Control of the spread of breast cancer by small RNA molecules
Grant number: 1020280 | Funding period: 2012 - 2014
When breast cancer spreads to other organs, it results in high morbidity and mortality. MicroRNAs are a class of genes that control the expression of other genes, some of which are involved in the spread of cancer. In this project we will examine the function of two microRNA species that we have found to be associated with breast cancer spread. The anticipated outcome is a better knowledge of the genes that control cancer spread and the identification of new molecular targets for therapy.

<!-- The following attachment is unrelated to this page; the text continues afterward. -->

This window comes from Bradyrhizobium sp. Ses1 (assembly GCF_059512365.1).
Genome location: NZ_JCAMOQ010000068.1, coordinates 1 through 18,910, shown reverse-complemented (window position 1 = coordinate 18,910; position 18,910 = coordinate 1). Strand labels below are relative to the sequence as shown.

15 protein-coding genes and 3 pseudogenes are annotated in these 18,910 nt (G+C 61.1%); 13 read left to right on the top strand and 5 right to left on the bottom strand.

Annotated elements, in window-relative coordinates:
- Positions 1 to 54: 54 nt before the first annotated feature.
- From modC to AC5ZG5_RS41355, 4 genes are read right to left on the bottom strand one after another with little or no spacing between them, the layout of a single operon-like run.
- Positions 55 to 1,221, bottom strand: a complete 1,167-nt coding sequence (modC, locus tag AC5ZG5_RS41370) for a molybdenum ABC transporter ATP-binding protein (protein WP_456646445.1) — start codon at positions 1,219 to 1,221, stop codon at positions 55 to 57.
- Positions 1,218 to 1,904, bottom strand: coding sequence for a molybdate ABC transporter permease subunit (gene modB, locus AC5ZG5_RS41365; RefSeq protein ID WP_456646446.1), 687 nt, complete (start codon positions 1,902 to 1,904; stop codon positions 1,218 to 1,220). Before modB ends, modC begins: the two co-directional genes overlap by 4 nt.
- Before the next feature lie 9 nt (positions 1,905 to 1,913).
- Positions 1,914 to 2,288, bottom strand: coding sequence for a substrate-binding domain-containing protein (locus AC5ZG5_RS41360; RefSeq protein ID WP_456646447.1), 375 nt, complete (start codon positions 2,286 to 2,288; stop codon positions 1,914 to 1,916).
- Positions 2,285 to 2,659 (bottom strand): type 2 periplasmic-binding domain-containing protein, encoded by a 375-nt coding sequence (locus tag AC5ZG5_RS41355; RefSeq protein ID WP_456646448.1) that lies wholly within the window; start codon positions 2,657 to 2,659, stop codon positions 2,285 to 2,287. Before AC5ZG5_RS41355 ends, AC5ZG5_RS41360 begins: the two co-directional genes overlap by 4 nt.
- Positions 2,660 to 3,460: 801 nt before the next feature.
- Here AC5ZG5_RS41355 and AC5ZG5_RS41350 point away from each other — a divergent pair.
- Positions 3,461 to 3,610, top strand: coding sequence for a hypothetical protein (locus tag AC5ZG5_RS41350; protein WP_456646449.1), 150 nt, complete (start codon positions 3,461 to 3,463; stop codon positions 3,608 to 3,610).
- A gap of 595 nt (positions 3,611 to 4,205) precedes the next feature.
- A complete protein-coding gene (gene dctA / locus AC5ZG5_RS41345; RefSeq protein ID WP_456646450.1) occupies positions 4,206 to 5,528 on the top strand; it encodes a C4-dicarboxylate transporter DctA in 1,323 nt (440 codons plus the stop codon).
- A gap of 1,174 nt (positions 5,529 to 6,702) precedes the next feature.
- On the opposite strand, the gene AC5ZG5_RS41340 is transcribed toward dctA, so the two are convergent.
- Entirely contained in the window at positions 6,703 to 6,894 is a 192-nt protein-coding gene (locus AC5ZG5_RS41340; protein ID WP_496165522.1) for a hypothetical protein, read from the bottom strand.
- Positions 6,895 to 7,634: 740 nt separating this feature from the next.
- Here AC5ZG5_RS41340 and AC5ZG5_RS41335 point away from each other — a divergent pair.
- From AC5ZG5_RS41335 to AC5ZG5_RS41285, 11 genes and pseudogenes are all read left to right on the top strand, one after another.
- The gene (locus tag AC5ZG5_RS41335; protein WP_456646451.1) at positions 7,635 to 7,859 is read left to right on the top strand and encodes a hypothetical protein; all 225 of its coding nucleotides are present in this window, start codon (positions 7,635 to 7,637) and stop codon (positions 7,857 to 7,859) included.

Related publications (3)
FGF13 promotes metastasis of triple-negative breast cancer
Cameron N Johnstone, Andrew D Pattison, Paul F Harrison, David R Powell, Peter Lock, Matthias Ernst, Robin L Anderson, Traude H Beilharz
Triple-negative breast cancer (TNBC) represents 10-20% of all human ductal adenocarcinomas and has a poor prognosis relative to ot..
Functional and molecular characterisation of EO771.LMB tumours, a new C57BL/6-mouse-derived model of spontaneously metastatic mammary cancer
Cameron N Johnstone, Yvonne E Smith, Yuan Cao, Allan D Burrows, Ryan SN Cross, Xiawei Ling, Richard P Redvers, Judy P Doherty, Bedrich L Eckhardt, Anthony L Natoli, Christina M Restall, Erin Lucas, Helen B Pearson, Siddhartha Deb, Kara L Britt, Alexandra Rizzitelli, Jason Li, Judith H Harmey, Normand Pouliot, Robin L Anderson